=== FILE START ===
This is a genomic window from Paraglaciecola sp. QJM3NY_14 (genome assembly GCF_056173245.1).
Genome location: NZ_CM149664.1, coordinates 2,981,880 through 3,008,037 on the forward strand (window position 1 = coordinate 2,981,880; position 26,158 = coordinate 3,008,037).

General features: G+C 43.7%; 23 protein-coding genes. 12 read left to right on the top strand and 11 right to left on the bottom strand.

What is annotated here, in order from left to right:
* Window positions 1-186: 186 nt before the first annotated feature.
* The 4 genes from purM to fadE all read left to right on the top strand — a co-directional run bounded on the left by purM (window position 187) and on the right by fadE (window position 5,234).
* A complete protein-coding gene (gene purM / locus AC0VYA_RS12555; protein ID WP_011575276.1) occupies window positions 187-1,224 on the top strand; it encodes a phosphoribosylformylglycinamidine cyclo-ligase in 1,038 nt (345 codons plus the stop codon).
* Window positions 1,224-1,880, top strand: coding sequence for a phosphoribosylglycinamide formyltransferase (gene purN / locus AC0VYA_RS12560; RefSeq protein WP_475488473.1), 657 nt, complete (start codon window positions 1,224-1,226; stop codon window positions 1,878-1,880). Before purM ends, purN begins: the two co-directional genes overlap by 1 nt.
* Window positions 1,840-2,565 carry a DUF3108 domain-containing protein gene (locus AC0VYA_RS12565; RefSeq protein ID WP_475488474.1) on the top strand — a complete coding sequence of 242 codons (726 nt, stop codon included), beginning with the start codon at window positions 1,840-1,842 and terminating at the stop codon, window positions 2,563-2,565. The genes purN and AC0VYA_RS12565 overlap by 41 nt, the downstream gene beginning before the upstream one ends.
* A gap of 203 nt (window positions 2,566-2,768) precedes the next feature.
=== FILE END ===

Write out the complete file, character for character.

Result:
This is a genomic window from Paraglaciecola sp. QJM3NY_14 (genome assembly GCF_056173245.1).
Genome location: NZ_CM149664.1, coordinates 2,981,880 through 3,008,037 on the forward strand (window position 1 = coordinate 2,981,880; position 26,158 = coordinate 3,008,037).

General features: G+C 43.7%; 23 protein-coding genes. 12 read left to right on the top strand and 11 right to left on the bottom strand.

What is annotated here, in order from left to right:
* Window positions 1-186: 186 nt before the first annotated feature.
* The 4 genes from purM to fadE all read left to right on the top strand — a co-directional run bounded on the left by purM (window position 187) and on the right by fadE (window position 5,234).
* A complete protein-coding gene (gene purM / locus AC0VYA_RS12555; protein ID WP_011575276.1) occupies window positions 187-1,224 on the top strand; it encodes a phosphoribosylformylglycinamidine cyclo-ligase in 1,038 nt (345 codons plus the stop codon).
* Window positions 1,224-1,880, top strand: coding sequence for a phosphoribosylglycinamide formyltransferase (gene purN / locus AC0VYA_RS12560; RefSeq protein WP_475488473.1), 657 nt, complete (start codon window positions 1,224-1,226; stop codon window positions 1,878-1,880). Before purM ends, purN begins: the two co-directional genes overlap by 1 nt.
* Window positions 1,840-2,565 carry a DUF3108 domain-containing protein gene (locus AC0VYA_RS12565; RefSeq protein ID WP_475488474.1) on the top strand — a complete coding sequence of 242 codons (726 nt, stop codon included), beginning with the start codon at window positions 1,840-1,842 and terminating at the stop codon, window positions 2,563-2,565. The genes purN and AC0VYA_RS12565 overlap by 41 nt, the downstream gene beginning before the upstream one ends.
* A gap of 203 nt (window positions 2,566-2,768) precedes the next feature.